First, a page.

BANGKOK — Thai navy ships and helicopters searched Monday for more than 30 sailors still missing 24 hours after their warship sank in rough seas in the Gulf of Thailand. Survivors described chaotic scenes as they struggled to survive while the ship went down, and the navy commander confirmed there were not enough life jackets for everyone on board.
As of Monday night, 75 sailors from the HTMS Sukhothai corvette had been rescued and 31 were still missing, the navy said. The high waves that caused the accident had lessened since Sunday night's sinking, but were still high enough to endanger small boats, the navy said.
Details about the sinking and the initial rescue effort were still unclear. One sailor told Thai Rath television that there were not enough life jackets because more people than usual were aboard the ship.
In comments broadcast by another station, PPTV, Navy Commander Adm. Choengchai Chomchoengpaet confirmed that was true.
“This operation, they added staff from the Marine Corps and Air and Coastal Defense Command, about 30 people. This is why I think there were not enough life jackets,” he said.
The ship normally carried a total of 87 crew and officers, according to the navy's website.
Another survivor interviewed by Thai Rath said waves swept people away as the boat was listing.
He said a big wave “took me, threw me under the ship. The ship went vertical and pulled me down. I struggled to get up and held on to someone who had a life jacket.”
The sailors interviewed by Thai TV stations were not identified by name but spoke at a makeshift rescue center on shore.
A rescued crew member interviewed by Thai PBS television said he had to float in the sea for three hours before he was rescued. He said the ship was buffeted by waves 3 meters (10 feet) high as it was sinking Sunday night, complicating rescue efforts.
“The waves are still high and we cannot search for them from the horizontal line. We have to fly the helicopters and search for them from a bird’s eye view instead,” navy spokesman Adm. Pokkrong Monthatphalin told Thai PBS.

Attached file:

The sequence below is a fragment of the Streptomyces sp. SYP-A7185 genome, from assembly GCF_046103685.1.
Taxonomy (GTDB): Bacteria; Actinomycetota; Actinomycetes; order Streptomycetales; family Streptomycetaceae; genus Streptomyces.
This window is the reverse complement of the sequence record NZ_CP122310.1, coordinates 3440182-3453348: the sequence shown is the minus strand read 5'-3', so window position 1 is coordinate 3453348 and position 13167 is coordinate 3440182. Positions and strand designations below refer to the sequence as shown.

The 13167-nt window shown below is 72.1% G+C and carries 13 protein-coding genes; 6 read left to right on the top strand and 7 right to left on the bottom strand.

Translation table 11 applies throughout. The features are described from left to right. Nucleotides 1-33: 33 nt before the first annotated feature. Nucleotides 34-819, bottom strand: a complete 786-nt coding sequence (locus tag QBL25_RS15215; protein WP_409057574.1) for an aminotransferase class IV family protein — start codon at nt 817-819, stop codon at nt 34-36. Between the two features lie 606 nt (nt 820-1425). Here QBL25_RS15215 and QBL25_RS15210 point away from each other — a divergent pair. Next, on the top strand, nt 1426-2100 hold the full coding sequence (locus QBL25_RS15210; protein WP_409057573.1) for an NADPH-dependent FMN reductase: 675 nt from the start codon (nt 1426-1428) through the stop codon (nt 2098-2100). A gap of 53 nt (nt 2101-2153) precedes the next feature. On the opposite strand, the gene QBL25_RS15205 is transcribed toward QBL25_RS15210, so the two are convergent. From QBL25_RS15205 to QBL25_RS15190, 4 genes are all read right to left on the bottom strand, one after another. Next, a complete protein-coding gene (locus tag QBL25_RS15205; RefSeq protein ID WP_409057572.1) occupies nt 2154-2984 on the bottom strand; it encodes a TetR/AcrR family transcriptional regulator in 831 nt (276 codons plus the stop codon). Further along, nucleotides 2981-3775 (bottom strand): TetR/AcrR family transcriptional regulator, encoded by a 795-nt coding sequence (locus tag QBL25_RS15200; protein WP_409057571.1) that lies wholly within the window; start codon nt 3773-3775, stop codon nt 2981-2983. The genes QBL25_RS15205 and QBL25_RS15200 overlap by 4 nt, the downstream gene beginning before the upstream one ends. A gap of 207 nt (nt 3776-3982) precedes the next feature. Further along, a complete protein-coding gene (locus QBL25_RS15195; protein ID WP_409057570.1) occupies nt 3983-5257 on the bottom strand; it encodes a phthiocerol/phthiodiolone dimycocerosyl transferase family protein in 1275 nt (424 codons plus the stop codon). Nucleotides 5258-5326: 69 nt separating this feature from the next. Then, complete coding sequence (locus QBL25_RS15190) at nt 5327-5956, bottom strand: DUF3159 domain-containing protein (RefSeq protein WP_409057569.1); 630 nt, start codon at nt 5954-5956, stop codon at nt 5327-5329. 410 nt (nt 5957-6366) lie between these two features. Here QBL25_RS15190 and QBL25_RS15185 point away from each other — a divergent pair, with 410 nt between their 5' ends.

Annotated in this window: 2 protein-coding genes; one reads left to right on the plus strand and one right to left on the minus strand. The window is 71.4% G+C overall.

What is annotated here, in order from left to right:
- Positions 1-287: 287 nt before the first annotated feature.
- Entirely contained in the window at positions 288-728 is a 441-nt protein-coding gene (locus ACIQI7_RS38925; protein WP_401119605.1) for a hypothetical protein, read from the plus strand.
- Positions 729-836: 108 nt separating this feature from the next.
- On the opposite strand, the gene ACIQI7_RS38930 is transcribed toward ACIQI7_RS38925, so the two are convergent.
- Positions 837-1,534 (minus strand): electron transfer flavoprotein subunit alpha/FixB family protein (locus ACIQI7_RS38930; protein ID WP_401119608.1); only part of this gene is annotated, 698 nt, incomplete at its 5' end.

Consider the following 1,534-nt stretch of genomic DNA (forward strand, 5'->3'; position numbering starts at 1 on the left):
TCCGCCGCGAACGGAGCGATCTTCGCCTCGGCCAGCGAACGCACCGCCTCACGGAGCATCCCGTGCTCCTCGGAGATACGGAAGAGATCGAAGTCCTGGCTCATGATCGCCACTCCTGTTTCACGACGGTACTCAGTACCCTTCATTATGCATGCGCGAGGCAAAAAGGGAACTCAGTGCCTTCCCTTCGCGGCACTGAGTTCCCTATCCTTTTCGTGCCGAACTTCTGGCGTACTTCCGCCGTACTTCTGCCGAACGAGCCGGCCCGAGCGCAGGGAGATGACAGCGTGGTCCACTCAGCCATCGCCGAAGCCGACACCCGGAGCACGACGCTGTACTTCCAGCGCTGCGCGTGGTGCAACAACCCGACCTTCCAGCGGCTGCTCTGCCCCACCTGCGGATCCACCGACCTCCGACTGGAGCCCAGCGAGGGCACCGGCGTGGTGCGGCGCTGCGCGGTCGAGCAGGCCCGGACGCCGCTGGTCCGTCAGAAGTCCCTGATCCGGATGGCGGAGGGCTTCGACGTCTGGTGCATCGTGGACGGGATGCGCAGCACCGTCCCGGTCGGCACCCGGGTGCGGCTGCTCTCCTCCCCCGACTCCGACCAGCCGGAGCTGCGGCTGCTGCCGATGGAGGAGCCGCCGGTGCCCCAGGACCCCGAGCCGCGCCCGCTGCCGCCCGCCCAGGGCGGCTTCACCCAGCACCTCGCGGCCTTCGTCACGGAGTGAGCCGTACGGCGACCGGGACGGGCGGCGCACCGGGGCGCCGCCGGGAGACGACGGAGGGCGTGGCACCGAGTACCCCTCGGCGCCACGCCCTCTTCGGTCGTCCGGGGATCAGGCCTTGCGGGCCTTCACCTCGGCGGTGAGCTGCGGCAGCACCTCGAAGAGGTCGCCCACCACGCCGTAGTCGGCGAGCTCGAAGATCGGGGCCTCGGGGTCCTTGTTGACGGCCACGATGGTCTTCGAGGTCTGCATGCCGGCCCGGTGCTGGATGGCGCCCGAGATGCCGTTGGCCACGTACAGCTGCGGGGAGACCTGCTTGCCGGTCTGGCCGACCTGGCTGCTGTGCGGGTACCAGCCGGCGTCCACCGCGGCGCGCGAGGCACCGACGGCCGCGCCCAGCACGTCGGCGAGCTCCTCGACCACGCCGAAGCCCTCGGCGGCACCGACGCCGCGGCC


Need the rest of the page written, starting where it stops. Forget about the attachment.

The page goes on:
Eleven of the rescued sailors were being treated in a hospital. The navy denied a local media report that one death had been confirmed, saying the fatality was from an accident involving another boat.
“We have not found any dead yet,” Choengchai said. “The 31 sailors remain missing persons. We have not found anyone dead from where the incident occurred and from the search area.”
Strong winds blew seawater onto the HTMS Sukhothai and knocked out its electrical system Sunday evening, making control of the ship difficult. The navy dispatched three frigates and two helicopters with mobile pumping machines to try to assist the disabled ship by removing the seawater, but couldn't do so because of the strong winds.
The loss of power allowed more seawater to flow into the vessel, causing it to list and sink.
Thailand's Meteorological Department had issued a weather advisory for the general area just a few hours before the accident, saying that waves in the Gulf of Thailand were expected to be 2-4 meters (7-14 feet) high with thundershowers. It suggested that all ships “proceed with caution” and warned small craft not to go to sea until Tuesday.
The Sukhothai was built in Tacoma, Washington, and commissioned in 1987. With a maximum displacement of 959 tons and a length of 76.8 meters (252 feet), it is about midsize for a corvette, a type of armed vessel that typically is used for patrolling close offshore waters.
The warship had been on patrol 32 kilometers (20 miles) from the pier at Bangsaphan district in Prachuap Khiri Khan province. Pokkrong said the ship had been on a regular patrol to assist any fishing boats needing help.
“Our top priority now is to rescue all the sailors. We will plan to have the ship salvaged later," he said. The search was being conducted in a 16-square kilometer (6.2-square mile) area around the site of the sinking.
While northern and central Thailand are seeing their coldest temperatures of the year, far southern Thailand has been experiencing storms and flooding in recent days.